Presumably because both Thomas and Farms were insolvent, the Government proceeded to press its claims against Chemicals.4 The district court found that Farms was a mere appendage of Chemicals and that therefore Chemicals was liable for the illegal acts of Farms. Accordingly, it entered final judgment against Chemicals, holding it jointly and severally liable with Thomas for the $4,787,604.20. After the district court denied several post-trial motions by Chemicals, Chemicals brought this appeal.
Although Chemicals raises nine issues on appeal, these all boil down to a single question: Did the district court err in finding that Farms was the alter ego of Chemicals?5 If Farms was the alter ego of Chemicals, then Chemicals is liable for torts committed by Farms, as the district court held. In reviewing the court's alter ego finding, we first consider whether the court applied the correct legal standard6 and then examine its factual findings.
* Under the doctrine of limited liability, the owner of a corporation is not liable for the corporation's debts. Creditors of the corporation have recourse only against the corporation itself, not against its parent company or shareholders. See Baker v. Raymond International, 656 F.2d 173, 179 (5th Cir. 1981), cert. denied, 456 U.S. 983, 102 S. Ct. 2256, 72 L. Ed. 2d 861 (1982). It is on this assumption that "large undertakings are rested, vast enterprises are launched, and huge sums of capital attracted." Anderson v. Abbott, 321 U.S. 349, 362, 64 S. Ct. 531, 537-38, 88 L. Ed. 793 (1944).
While limited liability remains the norm in American corporation law, certain equitable exceptions to the doctrine have developed. The most common exception is for fraud. If, for example, a corporation is established for a fraudulent purpose or is used to commit an illegal act, or if its shareholders drain the corporation's assets, limited liability may not apply. Another exception arises where, as here, a parent company totally dominates and controls its subsidiary, operating the subsidiary as its business conduit or agent. See Nelson v. International Paint Co., 734 F.2d 1084, 1091-93 (5th Cir. 1984) (applying Texas law); Edwards Co. v. Monogram Industries, 730 F.2d 977, 980-82 (5th Cir. 1984) (en banc) (same); Miles v. AT & T, 703 F.2d 193, 195 (5th Cir. 1983) (same); Baker, 656 F.2d at 179-81 (applying Jones Act and admiralty law).
[T]he control required for liability under the 'instrumentality' rule amounts to total domination of the subservient corporation, to the extent that the subservient corporation manifests no separate corporate interests of its own and functions solely to achieve the purposes of the dominant corporation. As Professor Fletcher states:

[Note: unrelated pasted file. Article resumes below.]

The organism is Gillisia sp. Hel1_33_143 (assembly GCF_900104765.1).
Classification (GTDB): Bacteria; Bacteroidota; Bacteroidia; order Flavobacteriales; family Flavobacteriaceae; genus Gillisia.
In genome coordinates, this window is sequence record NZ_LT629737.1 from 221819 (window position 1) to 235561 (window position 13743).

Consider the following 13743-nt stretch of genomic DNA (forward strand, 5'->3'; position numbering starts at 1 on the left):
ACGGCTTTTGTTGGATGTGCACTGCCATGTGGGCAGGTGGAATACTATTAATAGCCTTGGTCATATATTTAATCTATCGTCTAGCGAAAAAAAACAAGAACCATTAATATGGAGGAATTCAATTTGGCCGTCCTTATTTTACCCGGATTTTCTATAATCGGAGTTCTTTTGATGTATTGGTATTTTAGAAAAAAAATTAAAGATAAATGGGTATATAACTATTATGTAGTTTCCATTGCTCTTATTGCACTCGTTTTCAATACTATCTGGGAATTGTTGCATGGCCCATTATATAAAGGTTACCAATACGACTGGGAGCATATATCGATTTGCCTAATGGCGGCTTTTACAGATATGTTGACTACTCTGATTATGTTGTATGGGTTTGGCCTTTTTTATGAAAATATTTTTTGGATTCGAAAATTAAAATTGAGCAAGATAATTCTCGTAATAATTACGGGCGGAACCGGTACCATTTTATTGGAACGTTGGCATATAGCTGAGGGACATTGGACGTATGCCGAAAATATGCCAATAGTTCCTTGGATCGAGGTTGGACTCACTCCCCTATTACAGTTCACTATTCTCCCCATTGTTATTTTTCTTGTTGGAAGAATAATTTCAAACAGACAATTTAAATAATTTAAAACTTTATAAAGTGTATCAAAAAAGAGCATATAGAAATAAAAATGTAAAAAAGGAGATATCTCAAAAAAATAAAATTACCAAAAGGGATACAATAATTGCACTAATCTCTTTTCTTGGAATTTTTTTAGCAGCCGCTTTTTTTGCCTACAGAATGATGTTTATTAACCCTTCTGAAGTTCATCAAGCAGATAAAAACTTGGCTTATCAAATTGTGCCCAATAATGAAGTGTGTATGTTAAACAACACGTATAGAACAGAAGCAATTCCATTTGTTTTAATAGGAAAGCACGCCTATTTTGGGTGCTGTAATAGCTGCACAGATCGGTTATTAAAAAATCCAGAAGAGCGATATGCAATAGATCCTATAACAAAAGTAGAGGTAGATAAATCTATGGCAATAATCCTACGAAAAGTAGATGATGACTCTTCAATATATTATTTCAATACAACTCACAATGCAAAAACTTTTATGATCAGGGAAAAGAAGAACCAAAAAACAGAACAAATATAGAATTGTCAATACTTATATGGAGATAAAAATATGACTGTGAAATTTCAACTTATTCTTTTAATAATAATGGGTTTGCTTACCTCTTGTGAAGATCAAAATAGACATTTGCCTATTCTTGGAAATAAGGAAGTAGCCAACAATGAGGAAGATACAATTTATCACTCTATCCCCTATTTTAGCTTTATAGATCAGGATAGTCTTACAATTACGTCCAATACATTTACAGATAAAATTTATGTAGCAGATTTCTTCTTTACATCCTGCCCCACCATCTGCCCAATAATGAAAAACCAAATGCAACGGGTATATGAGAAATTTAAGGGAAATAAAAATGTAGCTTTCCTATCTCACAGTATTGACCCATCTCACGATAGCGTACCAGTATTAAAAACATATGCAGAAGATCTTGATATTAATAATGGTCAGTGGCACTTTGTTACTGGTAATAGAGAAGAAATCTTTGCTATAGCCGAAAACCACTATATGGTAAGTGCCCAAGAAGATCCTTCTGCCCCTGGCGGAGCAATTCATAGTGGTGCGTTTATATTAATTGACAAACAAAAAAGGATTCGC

The control necessary to invoke what is sometimes called the "instrumentality rule" is not mere majority or complete stock control but such domination of finances, policies and practices that the controlled corporation has, so to speak, no separate mind, will or existence of its own and is but a business conduit for its principal.
1 W. Fletcher, [Cyclopedia of the Law of Private Corporations] Sec. 43 at 204-05 [rev.perm.ed. 1963].
Krivo Industrial Supply Co. v. National Distillers & Chemical Corp., 483 F.2d 1098, 1106 (5th Cir. 1973) (applying Alabama law). In such cases, the subsidiary is considered the "alter ego," "agent," or "instrumentality" of the parent company, and the district court, acting in its equitable capacity, is entitled to pierce the corporate veil.
The complementary theories of limited liability and piercing the corporate veil have provoked consternation among courts and legal scholars alike. They have been variously described as a "legal quagmire," Ballantine, Separate Entity of Parent and Subsidiary Corporations, 14 Calif. L. Rev. 12, 15 (1925), and as being "enveloped in the mists of metaphor," Berkey v. Third Avenue Ry., 244 N.Y. 84, 155 N.E. 58, 61 (1926) (Cardozo, J.); see Krivo, 483 F.2d at 1103 (quoting Ballantine and Cardozo). Nowhere is this more true than in the case of the alter ego doctrine. In some sense, every subsidiary is the alter ego of its parent company. Where the subsidiary is wholly-owned by the parent and has the same directors and officers, operating the subsidiary independently of the parent company not only has little practical meaning, it would also constitute a breach both of the subsidiary's duty to further the interests of its owner, and of the directors' and officers' duty towards the parent company. Nevertheless, our cases are clear that one-hundred percent ownership and identity of directors and officers are, even together, an insufficient basis for applying the alter ego theory to pierce the corporate veil. Nelson, 734 F.2d at 1092; Miles, 703 F.2d at 195. Instead, we maintain the fiction that an officer or director of both corporations can change hats and represent the two corporations separately, despite their common ownership.